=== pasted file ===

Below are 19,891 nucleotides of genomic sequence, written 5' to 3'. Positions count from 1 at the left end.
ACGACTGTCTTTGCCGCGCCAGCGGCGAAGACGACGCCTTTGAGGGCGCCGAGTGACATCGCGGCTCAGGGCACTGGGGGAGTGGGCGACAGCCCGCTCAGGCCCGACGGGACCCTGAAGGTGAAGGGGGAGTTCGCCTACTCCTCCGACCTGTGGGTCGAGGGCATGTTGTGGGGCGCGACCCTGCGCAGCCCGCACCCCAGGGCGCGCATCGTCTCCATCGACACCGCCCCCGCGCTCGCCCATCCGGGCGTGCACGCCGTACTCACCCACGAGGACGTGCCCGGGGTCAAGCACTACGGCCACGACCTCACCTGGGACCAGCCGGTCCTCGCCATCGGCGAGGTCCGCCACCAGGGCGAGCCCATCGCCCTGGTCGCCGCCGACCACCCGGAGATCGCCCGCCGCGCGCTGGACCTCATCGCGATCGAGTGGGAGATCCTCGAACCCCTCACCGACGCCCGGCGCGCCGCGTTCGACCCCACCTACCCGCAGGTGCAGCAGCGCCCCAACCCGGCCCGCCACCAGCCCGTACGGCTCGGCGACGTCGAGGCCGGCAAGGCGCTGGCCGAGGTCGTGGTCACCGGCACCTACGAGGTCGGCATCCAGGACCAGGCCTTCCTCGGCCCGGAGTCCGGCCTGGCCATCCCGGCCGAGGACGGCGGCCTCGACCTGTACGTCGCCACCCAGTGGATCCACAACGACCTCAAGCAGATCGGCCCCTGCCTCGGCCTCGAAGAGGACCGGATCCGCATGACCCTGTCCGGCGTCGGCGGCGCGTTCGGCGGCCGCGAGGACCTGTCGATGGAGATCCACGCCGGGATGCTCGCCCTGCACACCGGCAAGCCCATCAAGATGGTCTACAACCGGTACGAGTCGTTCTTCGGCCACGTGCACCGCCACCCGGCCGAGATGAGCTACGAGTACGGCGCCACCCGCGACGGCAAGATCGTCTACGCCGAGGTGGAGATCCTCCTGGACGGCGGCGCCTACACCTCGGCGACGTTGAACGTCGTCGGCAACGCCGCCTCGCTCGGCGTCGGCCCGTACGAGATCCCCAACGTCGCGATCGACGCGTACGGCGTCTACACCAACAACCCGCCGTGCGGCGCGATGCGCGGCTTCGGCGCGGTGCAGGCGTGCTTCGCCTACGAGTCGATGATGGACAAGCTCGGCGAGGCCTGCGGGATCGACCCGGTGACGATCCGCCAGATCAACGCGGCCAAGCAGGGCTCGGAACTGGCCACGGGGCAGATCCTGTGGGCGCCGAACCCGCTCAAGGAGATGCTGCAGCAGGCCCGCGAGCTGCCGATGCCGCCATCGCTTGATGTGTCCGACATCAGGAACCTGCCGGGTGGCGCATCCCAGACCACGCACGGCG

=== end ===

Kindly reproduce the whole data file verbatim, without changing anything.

Below are 19,891 nucleotides of genomic sequence, written 5' to 3'. Positions count from 1 at the left end.
ACGACTGTCTTTGCCGCGCCAGCGGCGAAGACGACGCCTTTGAGGGCGCCGAGTGACATCGCGGCTCAGGGCACTGGGGGAGTGGGCGACAGCCCGCTCAGGCCCGACGGGACCCTGAAGGTGAAGGGGGAGTTCGCCTACTCCTCCGACCTGTGGGTCGAGGGCATGTTGTGGGGCGCGACCCTGCGCAGCCCGCACCCCAGGGCGCGCATCGTCTCCATCGACACCGCCCCCGCGCTCGCCCATCCGGGCGTGCACGCCGTACTCACCCACGAGGACGTGCCCGGGGTCAAGCACTACGGCCACGACCTCACCTGGGACCAGCCGGTCCTCGCCATCGGCGAGGTCCGCCACCAGGGCGAGCCCATCGCCCTGGTCGCCGCCGACCACCCGGAGATCGCCCGCCGCGCGCTGGACCTCATCGCGATCGAGTGGGAGATCCTCGAACCCCTCACCGACGCCCGGCGCGCCGCGTTCGACCCCACCTACCCGCAGGTGCAGCAGCGCCCCAACCCGGCCCGCCACCAGCCCGTACGGCTCGGCGACGTCGAGGCCGGCAAGGCGCTGGCCGAGGTCGTGGTCACCGGCACCTACGAGGTCGGCATCCAGGACCAGGCCTTCCTCGGCCCGGAGTCCGGCCTGGCCATCCCGGCCGAGGACGGCGGCCTCGACCTGTACGTCGCCACCCAGTGGATCCACAACGACCTCAAGCAGATCGGCCCCTGCCTCGGCCTCGAAGAGGACCGGATCCGCATGACCCTGTCCGGCGTCGGCGGCGCGTTCGGCGGCCGCGAGGACCTGTCGATGGAGATCCACGCCGGGATGCTCGCCCTGCACACCGGCAAGCCCATCAAGATGGTCTACAACCGGTACGAGTCGTTCTTCGGCCACGTGCACCGCCACCCGGCCGAGATGAGCTACGAGTACGGCGCCACCCGCGACGGCAAGATCGTCTACGCCGAGGTGGAGATCCTCCTGGACGGCGGCGCCTACACCTCGGCGACGTTGAACGTCGTCGGCAACGCCGCCTCGCTCGGCGTCGGCCCGTACGAGATCCCCAACGTCGCGATCGACGCGTACGGCGTCTACACCAACAACCCGCCGTGCGGCGCGATGCGCGGCTTCGGCGCGGTGCAGGCGTGCTTCGCCTACGAGTCGATGATGGACAAGCTCGGCGAGGCCTGCGGGATCGACCCGGTGACGATCCGCCAGATCAACGCGGCCAAGCAGGGCTCGGAACTGGCCACGGGGCAGATCCTGTGGGCGCCGAACCCGCTCAAGGAGATGCTGCAGCAGGCCCGCGAGCTGCCGATGCCGCCATCGCTTGATGTGTCCGACATCAGGAACCTGCCGGGTGGCGCATCCCAGACCACGCACGGCG